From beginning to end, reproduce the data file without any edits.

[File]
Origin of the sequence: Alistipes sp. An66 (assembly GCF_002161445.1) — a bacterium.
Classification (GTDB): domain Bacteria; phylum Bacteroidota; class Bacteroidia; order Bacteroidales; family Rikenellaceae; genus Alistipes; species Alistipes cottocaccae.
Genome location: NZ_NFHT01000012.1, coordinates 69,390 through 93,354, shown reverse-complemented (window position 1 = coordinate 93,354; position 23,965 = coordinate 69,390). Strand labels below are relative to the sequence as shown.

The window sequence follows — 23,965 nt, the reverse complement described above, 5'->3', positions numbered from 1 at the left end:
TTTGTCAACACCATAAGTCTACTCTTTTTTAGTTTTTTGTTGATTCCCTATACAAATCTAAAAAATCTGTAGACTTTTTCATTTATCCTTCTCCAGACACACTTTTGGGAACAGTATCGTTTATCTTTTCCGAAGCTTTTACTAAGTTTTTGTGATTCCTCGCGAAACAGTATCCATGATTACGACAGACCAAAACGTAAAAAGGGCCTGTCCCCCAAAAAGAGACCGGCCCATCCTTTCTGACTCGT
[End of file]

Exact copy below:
Origin of the sequence: Alistipes sp. An66 (assembly GCF_002161445.1) — a bacterium.
Classification (GTDB): domain Bacteria; phylum Bacteroidota; class Bacteroidia; order Bacteroidales; family Rikenellaceae; genus Alistipes; species Alistipes cottocaccae.
Genome location: NZ_NFHT01000012.1, coordinates 69,390 through 93,354, shown reverse-complemented (window position 1 = coordinate 93,354; position 23,965 = coordinate 69,390). Strand labels below are relative to the sequence as shown.

The window sequence follows — 23,965 nt, the reverse complement described above, 5'->3', positions numbered from 1 at the left end:
TTTGTCAACACCATAAGTCTACTCTTTTTTAGTTTTTTGTTGATTCCCTATACAAATCTAAAAAATCTGTAGACTTTTTCATTTATCCTTCTCCAGACACACTTTTGGGAACAGTATCGTTTATCTTTTCCGAAGCTTTTACTAAGTTTTTGTGATTCCTCGCGAAACAGTATCCATGATTACGACAGACCAAAACGTAAAAAGGGCCTGTCCCCCAAAAAGAGACCGGCCCATCCTTTCTGACTCGT